Wow, it’s almost time to pack up and go home!
Living in Korea
Last year, I decided it was time to do something new. I was feeling in a rut, grinding away my days. Something had to change. So, I quit my government job and moved to Korea to teach English.
Living in Korea has been a great experience. One of the best experiences of my life. It’s been interesting and eye-opening to be not only a racial minority but a language minority too. As difficult as fitting into a very unique culture can be, stepping into the role of teacher was far more difficult. After two days of observing the teacher I replaced and doing a couple of practice lessons, I thought, “What the hell did I get myself into?”
Things have worked out well so far. It took some time but I think I have fair grasp of teaching. Of all the jobs I’ve done this is the most difficult. It’s a continuous learning process.
Experiencing the culture has been a lot of fun. From learning manners to rudimentary conversation. It’s challenging but very rewarding. I’ve learned a few Korean phrases and basic things like how to count, ordering food, and basic greetings. Most of it I learned from my students who come in to chat with me before or after class.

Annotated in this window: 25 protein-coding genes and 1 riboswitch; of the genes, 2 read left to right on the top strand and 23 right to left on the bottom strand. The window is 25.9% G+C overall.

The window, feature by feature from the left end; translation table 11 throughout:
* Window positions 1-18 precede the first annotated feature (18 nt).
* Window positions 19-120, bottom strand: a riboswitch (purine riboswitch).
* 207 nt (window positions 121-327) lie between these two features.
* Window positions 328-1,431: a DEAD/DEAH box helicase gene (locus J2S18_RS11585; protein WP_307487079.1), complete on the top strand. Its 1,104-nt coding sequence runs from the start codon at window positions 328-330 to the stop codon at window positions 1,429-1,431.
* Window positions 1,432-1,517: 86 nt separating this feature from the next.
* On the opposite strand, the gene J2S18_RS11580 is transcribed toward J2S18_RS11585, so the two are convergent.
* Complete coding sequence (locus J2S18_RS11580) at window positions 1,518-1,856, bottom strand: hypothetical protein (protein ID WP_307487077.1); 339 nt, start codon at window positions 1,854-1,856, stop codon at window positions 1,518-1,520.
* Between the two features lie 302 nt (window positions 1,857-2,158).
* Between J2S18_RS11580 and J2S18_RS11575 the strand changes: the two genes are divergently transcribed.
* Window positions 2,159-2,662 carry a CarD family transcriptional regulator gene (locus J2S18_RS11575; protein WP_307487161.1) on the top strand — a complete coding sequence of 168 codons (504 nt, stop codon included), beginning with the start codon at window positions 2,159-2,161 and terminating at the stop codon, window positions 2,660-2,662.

The mountains of Korea have been a fun playground on the weekends. Hiking in Korea is quite a different experience compared to America. You can read more about hiking in Korea on my site Adventure Strong.
Like all things though, there are good points and bad points. These are 7 of the things I won’t miss.
Also Read: 7 Things I Will Miss About Living in Korea
NOTE: Please don’t take this criticism as me hating on Korea. All countries have plenty of things to like and dislike, my own country is certainly no exception.
7 Things I Won’t Miss
- Garbage – Trash. Rubbish. Refuse. It’s handled very strangely here in Korea. In some places, like Seoul, you have to put your garbage in specific trash bags that you have to buy. If it’s not bagged right it’s not picked up. Due to this there are NO public trash cans. Why? Supposedly, to deter the cheapskates from dumping their trash in public bins and avoiding the trash bag fee. But the actual problem that I dislike is how trash is piled in random places on street corners or sidewalks. Litter is everywhere. Kids just drop trash wherever they are. It’s gross, stinky, and just looks sloppy. When I told my students that doing that is really bad in America and police will give you a ticket they were amazed. The look on their faces was hilarious.
- Sick People – People go to work sick, kids go to school sick, and no one covers their mouth when they cough or sneeze. I rarely get sick but I’ve been ill four times so far since I’ve been here. My boss at work wrote me a note in Hangul (Korean) to take down to the pharmacy and they gave me some pills. It was cheap, like 5,000 won (about $4.50) for a few days worth. Then I just kept working. I have two sick days for the entire year. I haven’t used them just in case something serious happens.